Quakers’ Hole Wetlands

 

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Click here to read a wonderful article by Northumbrian garden writer Susie White about Quaker’s Hole, which appeared in the Guardian on 27 September 2016

 

The Quakers’ Hole Community Wetland Project was originally conceived in 2003, as an undertaking designed to investigate, manage and enhance the wetlands whilst involving all facets of the local community. The overall aim of the project was to safeguard the future of the wetland and to contribute towards reversing the national decline in these important environments. A Local Heritage Initiative Grant was awarded, and the project achieved its goal, involving over 150 people from the local community and spanning 10 local organisations.

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Quakers’ Hole is c 9 hectares of semi-natural wetland near Whitley Chapel, which is home to an amazing variety of flora and fauna. The site is leased to Hexhamshire Parish Council for a period of 99 years for a nominal fee of £1 pa.

In the past the area has also been known as Quakers’ Hollow, thought to have derived from the fact that in the seventeenth century the Society of Friends (or Quakers) held their meetings on Chapel Hill to the north of the site, which is where St Helen’s Church now stands.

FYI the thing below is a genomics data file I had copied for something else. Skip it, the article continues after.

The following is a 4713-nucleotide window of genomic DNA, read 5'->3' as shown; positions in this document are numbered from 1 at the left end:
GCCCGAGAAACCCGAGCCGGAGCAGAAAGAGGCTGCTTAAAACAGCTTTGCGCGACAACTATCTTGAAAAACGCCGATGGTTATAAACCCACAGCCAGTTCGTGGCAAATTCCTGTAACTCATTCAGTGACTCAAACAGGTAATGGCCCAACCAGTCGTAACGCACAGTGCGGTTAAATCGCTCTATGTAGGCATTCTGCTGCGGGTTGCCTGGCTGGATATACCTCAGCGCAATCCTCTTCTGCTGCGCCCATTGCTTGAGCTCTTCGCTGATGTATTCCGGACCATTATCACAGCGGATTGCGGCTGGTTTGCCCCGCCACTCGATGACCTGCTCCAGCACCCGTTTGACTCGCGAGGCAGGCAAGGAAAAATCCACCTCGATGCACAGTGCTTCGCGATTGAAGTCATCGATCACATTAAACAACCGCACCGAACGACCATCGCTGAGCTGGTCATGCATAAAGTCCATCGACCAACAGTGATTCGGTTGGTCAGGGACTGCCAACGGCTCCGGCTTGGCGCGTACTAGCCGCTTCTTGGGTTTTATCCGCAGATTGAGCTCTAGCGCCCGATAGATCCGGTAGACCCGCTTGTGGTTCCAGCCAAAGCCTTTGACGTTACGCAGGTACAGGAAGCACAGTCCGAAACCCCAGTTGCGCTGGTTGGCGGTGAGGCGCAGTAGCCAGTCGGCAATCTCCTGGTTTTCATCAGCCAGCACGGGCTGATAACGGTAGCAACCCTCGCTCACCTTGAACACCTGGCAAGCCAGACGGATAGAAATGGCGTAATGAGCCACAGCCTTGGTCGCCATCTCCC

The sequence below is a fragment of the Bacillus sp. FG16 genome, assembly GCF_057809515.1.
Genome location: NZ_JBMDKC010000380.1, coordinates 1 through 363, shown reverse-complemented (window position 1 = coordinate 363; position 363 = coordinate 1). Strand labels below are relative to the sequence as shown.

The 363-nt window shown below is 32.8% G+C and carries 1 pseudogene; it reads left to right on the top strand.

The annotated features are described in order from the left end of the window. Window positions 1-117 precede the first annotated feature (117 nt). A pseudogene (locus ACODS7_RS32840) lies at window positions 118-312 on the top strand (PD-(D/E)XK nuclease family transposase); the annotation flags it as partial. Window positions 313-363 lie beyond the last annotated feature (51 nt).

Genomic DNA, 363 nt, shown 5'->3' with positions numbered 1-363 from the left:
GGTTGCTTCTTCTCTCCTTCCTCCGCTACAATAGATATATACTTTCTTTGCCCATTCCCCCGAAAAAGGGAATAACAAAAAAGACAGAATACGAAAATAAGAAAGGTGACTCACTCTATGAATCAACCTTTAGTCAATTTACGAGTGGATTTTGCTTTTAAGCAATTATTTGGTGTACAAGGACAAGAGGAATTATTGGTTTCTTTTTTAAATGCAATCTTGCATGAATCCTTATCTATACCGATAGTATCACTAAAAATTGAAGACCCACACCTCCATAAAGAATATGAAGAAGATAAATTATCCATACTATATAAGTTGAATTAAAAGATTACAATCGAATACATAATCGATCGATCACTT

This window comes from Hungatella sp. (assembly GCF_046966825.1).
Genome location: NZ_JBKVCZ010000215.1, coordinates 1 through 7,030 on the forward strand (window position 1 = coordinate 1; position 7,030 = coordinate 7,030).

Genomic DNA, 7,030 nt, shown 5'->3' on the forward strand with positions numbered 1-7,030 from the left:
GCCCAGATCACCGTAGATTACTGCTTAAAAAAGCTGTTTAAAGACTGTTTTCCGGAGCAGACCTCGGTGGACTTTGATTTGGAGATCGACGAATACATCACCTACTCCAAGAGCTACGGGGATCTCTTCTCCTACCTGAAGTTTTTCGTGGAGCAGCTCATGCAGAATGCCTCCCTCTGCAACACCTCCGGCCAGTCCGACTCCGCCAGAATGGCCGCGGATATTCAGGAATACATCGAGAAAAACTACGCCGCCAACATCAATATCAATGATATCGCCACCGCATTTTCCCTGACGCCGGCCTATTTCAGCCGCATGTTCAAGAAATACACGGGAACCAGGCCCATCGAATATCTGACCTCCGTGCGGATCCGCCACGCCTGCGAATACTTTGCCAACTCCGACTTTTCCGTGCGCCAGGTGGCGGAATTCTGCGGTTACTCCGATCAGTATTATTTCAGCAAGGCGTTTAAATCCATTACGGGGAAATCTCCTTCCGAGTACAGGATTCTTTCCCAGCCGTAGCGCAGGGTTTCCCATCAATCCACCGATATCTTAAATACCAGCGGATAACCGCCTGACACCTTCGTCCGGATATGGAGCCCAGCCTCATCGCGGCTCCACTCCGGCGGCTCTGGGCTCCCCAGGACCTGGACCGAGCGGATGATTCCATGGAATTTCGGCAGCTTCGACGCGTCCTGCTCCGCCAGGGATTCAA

The banks and fields surrounding the site lie on boulder clay, sand and gravel, but the wet ground in Quakers’ Hole is made of peat, (the rotten remains of plants that have built up over thousands of years). This peat acts like a giant sponge holding moisture in the ground and ensuring wet conditions all year round for the specially adapted plants and animals that can be found here.

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The site can be classified as a soligenous mire; the wetness of the ground being maintained by a slow lateral movement of water through the peat. All the water flowing through and across Quakers’ Hole eventually meets a stream flowing eastwards into the Devil’s Water.

The wetlands provide a diverse and rich source of nutrition and habitats for breeding and visiting birds, including song thrush, starling, linnet, reed bunting, great partridge, kestrel, snipe, fieldfare and redwing. A birdhide is sited at the northern edge of the site, looking down into the natural hollow and is open throughout the year.

At the south east corner of the wetland a willow plantation has been established which is managed by the Northumbria Basketry Group 

 

April 2017